The Beauty In Boredom -Toren Review (PS4)

The Beauty In Boredom -Toren Review (PS4)

For their first game, Brazilian developer Swordtales decided to make more than ‘just a game’. Exploring themes such as growing up, gender and expectations, Swordtale have displayed some genuine ambition, and bravery, with Toren. Taking inspiration from various games such as Ico, Journey and The Legend of Zelda, Toren isn’t trying to simply entertain, it’s trying to provoke.

Toren proudly shrouds it’s self with mystery, forcing the player to connect the dots of the story. The basic outline sees Moonchild, a young girl stranded on a tower overseen by a dragon, tasked with uncovering her purpose. Her goal is to reach the top of tower, slay the dragon, and understand her place in the world.

The basic plot may reek of generic staples of fantasy video games, but it’s far from it. The core goal of the game exists to direct the player, but the result is only made worthwhile by the journey. Moonchild’s journey from the bottom to the tower, all the way to the top, is not merely to fight a dragon and save the day, it’s more of personal journey. Each step towards the top of the tower is accompanied by Moonchild growing, in more ways than one, progressing her story as well as her development.

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Toren’s strongest aspect is clear from the off. The art direction is utterly stunning, lush colours fill the screen, giving Toren’s environments teem with life. Soaking in the sheer beauty of the world is the most rewarding element Toren has to offer,. Much like a beautifully painted picture, the art direction posses a strange ‘hand made’ quality to it, allowing the world to transcend that of a video game, appearing organic. The sheer range of environments the player indulges in leaves Toren feeling dream like, producing a overwhelming sense of relaxation, forcing the player to succumb to the game’s beauty.

In a strange turn of events, the actual textures of Toren are a mixed bag of fair to terrible. Character models lack any real detail, this leaves them feeling rather alien from the world they inhabit. Bizarrely, some of the backgrounds look totally untouched, it’s genuinely jarring to be hooked into a beautiful environment, only to see a large ugly rock protruding through the world. Textures aren’t the only issue Toren suffers from, the animation is painfully awkward, failing to compliment the before mentioned art direction. Robotic movements restrict Moonchild from ever feeling, or looking, like a believable character. Watching her awkward shuffles, with such beauty around her, is utterly frustrating.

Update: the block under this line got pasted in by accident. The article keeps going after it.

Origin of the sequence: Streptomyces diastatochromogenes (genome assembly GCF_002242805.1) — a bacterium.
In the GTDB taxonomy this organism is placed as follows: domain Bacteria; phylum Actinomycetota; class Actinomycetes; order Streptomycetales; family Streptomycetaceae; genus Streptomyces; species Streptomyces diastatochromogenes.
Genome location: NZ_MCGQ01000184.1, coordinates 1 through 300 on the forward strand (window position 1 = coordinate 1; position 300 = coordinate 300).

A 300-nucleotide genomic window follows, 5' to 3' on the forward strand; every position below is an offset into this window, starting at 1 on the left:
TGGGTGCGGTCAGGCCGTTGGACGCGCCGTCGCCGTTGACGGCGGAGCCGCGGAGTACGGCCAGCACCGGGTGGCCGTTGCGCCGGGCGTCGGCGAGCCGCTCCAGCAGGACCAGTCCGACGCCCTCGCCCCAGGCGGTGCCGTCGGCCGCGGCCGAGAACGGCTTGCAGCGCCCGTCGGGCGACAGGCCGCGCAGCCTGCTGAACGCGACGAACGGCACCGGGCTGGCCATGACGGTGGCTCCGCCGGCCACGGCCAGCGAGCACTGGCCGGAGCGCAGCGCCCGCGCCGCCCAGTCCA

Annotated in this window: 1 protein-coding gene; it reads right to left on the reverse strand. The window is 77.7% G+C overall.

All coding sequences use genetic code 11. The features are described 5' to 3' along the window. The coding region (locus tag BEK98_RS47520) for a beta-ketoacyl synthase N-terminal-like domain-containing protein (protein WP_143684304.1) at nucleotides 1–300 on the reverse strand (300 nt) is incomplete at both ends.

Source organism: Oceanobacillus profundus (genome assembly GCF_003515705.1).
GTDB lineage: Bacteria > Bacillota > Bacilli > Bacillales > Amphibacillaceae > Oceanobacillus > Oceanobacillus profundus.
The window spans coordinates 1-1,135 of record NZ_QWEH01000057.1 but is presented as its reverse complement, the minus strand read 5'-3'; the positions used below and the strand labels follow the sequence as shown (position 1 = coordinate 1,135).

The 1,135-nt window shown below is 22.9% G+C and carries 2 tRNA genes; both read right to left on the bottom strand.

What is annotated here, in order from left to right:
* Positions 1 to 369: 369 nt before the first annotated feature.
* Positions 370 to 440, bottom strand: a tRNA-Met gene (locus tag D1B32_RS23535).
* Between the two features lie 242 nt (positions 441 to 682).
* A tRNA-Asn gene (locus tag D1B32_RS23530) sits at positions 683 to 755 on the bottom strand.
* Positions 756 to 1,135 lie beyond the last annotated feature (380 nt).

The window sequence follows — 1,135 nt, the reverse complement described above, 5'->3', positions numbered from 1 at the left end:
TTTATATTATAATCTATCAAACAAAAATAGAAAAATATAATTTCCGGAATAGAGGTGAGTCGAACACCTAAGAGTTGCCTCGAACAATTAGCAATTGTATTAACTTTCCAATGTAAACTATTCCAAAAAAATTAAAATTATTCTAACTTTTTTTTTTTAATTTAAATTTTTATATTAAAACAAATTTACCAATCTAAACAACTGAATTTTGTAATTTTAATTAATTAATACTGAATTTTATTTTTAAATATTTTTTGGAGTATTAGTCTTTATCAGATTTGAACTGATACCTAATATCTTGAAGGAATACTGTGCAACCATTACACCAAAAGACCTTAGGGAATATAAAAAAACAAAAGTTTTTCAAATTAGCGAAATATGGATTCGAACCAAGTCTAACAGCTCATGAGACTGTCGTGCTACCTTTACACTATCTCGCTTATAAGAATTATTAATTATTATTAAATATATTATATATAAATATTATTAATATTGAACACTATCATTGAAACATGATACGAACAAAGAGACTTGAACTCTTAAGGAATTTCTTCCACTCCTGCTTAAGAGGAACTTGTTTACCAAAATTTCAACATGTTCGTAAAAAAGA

CE_XNZbW8AAHAY-.jpg largeIn truth, most of the games real issues revolve around the gamplay and mechanics. Jumping never feels responsive, or satisfying, the same can be said for the combat. Simple button presses should result in instant and tangible responses, Toren never achieves this. Puzzles make up a large part of the overall experience, unfortunately, these puzzles are neither challenging or even engaging. The core mechanics feel dated, limited and ultimately boring. Wrestling with the camera is the biggest challenge Toren presents. Trying to traverse the bland level design is made increasingly difficult by the camera refusing to play nice, instead it stubbornly locks it’s self at awkward angles.

Technical issues plague Toren from start to finish, from physics bugging out, frame rate drops and some irritating screen tearing. Toren’s technical issues detract from it’s strongest aspect, the art direction, which is truly a crying shame. On the plus side, the gorgeous soundtrack is left utterly untouched by any issues, allowing it to flow in perfect motion with the story.

Toren is a much more enjoyable game to watch than it is to play. The poor puzzles, dated and repetitive mechanics leave the game feeling like a struggle to play. It’s sad that the wonderful work with the art direction is not vindicated with competent gameplay. The attempts at exploring gender and maturity are admirable, but never truly taste complete, leaving the climax of the 4 hour campaign feeling underwhelming. Swordtales have plenty of promise, particularity with their art design, but Toren is a messy first outing needed more time in development. More enjoyable to witness, than to play, Toren often looks the part, but unfortunately falls short in most areas.

Sean Halliday


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